Even though it may seem a minor sense to us, smell is the first sense that we develop after birth. In fact, it is a very good way to find our way around and to start recognising our surrounding world and, first and foremost, our parents. As we grow up, our sense of smell continues to develop. In fact, an adult nose contains about 10 million olfactory receptors, which we use to potentially distinguish between up to 10 trillion smells. It is so important that every 28 days our olfactory cells regenerate, pretty much giving us a new “nose” every 4 weeks.
Try our fragrance featuring a milky note Talco Baby F5496
Beauty’s best friends to be looked after carefully
Lipstick and perfume are considered some of the main weapons of female seduction, but to make sure they remain so, they should be stored smartly. High temperatures and humidity change the texture of lipstick; and those with natural oils and waxes can break down more easily. While perfume’s enemies are excessive light and high temperatures, which can cause chemical changes inside the fragrance, changing its smell. This is why both these beauty products keep their characteristics for longer if they are stored in the fridge.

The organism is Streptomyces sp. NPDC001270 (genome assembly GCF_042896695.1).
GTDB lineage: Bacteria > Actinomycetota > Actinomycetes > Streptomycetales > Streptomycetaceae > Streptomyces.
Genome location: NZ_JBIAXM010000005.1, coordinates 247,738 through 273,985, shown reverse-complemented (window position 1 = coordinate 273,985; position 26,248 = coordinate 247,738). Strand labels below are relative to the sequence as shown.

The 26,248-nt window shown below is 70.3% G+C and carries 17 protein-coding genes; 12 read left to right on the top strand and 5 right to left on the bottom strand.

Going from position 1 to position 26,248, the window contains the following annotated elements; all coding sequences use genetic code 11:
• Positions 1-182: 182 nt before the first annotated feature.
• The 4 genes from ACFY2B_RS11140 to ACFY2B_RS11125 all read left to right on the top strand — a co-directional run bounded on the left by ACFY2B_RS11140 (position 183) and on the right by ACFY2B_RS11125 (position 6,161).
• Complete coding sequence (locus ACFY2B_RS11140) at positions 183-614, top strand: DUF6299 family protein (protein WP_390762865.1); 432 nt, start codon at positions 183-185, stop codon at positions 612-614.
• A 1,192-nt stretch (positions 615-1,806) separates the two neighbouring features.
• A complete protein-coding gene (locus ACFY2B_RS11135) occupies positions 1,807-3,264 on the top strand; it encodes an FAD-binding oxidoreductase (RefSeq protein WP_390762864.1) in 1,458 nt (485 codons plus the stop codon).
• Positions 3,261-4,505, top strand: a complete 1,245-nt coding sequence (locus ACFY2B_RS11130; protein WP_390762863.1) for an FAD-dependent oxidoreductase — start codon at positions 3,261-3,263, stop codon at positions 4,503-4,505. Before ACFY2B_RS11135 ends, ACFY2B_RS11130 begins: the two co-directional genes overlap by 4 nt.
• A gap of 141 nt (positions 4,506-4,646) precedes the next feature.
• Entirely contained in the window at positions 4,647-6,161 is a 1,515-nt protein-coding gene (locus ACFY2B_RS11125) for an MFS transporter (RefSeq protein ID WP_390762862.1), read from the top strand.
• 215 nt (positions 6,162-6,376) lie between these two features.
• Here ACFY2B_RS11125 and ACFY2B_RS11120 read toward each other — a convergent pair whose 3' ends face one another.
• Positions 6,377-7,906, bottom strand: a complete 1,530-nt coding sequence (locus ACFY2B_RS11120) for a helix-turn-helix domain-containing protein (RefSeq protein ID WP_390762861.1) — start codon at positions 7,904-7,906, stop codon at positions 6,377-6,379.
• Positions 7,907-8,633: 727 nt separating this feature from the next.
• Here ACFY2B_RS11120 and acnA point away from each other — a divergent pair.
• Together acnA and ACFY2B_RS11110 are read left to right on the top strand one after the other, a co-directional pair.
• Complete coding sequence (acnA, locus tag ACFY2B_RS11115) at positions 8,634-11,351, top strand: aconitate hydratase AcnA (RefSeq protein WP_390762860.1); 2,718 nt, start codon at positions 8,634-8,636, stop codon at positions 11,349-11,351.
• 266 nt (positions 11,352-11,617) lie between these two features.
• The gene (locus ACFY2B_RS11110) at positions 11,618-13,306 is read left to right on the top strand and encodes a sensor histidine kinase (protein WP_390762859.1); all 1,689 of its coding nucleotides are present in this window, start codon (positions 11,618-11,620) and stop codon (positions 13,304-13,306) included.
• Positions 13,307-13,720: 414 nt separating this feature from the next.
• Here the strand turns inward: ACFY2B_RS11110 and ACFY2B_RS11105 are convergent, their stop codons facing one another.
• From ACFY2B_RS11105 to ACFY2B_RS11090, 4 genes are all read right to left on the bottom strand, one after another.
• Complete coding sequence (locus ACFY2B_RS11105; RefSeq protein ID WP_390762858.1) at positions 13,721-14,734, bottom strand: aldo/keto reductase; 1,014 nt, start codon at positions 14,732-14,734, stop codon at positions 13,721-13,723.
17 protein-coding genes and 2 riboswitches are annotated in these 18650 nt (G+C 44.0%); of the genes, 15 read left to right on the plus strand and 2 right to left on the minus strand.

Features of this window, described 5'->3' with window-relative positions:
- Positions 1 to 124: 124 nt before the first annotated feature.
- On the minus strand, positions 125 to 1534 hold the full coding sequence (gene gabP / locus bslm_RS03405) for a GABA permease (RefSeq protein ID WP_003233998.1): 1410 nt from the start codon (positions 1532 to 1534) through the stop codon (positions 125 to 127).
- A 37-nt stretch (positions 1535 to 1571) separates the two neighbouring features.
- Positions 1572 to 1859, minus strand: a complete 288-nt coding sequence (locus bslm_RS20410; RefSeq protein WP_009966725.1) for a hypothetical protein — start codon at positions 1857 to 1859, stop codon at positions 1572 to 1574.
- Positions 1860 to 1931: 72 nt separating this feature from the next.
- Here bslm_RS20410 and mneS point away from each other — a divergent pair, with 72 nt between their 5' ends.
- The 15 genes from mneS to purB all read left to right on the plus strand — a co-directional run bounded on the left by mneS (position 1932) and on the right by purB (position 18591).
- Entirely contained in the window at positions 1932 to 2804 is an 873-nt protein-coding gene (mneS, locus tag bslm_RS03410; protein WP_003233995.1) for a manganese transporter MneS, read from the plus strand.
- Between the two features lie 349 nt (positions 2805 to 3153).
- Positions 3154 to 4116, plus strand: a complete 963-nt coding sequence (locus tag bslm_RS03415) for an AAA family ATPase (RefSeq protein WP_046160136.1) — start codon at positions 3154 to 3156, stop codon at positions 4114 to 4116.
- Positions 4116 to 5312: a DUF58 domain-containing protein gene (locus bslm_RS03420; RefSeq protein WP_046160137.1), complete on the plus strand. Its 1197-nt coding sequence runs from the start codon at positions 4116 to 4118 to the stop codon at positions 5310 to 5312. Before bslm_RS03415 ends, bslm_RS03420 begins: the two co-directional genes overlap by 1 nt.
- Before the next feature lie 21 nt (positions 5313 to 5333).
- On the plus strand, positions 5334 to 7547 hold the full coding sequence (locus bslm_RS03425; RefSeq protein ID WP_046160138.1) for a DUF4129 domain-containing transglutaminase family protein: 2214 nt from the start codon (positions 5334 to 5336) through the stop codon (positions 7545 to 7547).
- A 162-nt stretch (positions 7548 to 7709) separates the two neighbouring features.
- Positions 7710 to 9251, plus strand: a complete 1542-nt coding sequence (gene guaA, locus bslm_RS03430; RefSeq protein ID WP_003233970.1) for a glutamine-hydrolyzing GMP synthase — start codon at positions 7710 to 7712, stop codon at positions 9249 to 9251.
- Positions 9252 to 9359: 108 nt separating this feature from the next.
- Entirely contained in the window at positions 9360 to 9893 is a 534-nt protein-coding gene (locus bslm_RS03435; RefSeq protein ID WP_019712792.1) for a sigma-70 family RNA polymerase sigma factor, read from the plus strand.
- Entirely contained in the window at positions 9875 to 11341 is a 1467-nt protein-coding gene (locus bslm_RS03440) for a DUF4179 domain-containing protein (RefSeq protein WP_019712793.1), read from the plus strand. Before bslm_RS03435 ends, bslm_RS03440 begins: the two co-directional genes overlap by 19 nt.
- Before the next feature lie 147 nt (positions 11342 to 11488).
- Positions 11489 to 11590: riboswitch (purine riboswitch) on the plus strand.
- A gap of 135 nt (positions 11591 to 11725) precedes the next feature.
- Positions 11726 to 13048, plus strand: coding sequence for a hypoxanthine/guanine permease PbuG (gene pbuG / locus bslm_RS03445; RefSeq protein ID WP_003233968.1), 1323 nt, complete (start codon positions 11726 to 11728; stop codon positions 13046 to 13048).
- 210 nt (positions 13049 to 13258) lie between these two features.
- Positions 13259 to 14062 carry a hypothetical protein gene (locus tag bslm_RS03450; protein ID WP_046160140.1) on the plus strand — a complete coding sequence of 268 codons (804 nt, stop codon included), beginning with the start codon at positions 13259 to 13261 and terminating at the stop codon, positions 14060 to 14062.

Try our fragrance Orchidea PFI0022822
How to revive a tired nose
Sensing and decoding smells is a really big job for our brain, which launches certain defence mechanisms to avoid overloading, i.e. it stops sensing things. For the same reason, when we test lots of perfumes, they all seem the same. So, what do our master perfumers do to keep their nose receptive? One small trick: they smell ground coffee because, due to its “neutralising” odour, it resets our sense of smell.
Try our fragrance Caffè F15055
One single plant with many different essences
Essential oils can be extracted from flowers, leaves, roots, bark or wood, rhizomes and fruits. The various parts of the same plant sometimes contain different essential oils due to their concentration of one component or their different chemical compounds. For example, this is the case with oranges: you get the neroli essential oil from their flowers, which contains methyl anthranilate; you get the petitgrain essential oil from their leaves and twigs, which is rich in linalyl acetate and linalool; while you get the orange essential oil from the fruit peel.
Try our fragrance Arancia 69007 F6241
The trend of hair perfume
The temptation is to overindulge and, while leaving a considerable sillage, to spray perfume directly onto your hair, thinking that it will increase its pervasive effect. In actual fact, the alcohol in perfume is very bad for your hair, causing it to dry out.
However, there are types of perfumes formulated to be used directly on hair.
Try our fragrance Black Silk PFI0023914
The world of fragrances is complex yet fascinating: this is why we offer our customers training courses, so they can hone their skills and knowledge in this field. Here you will find a little taste of the history of perfumery and how our nose works.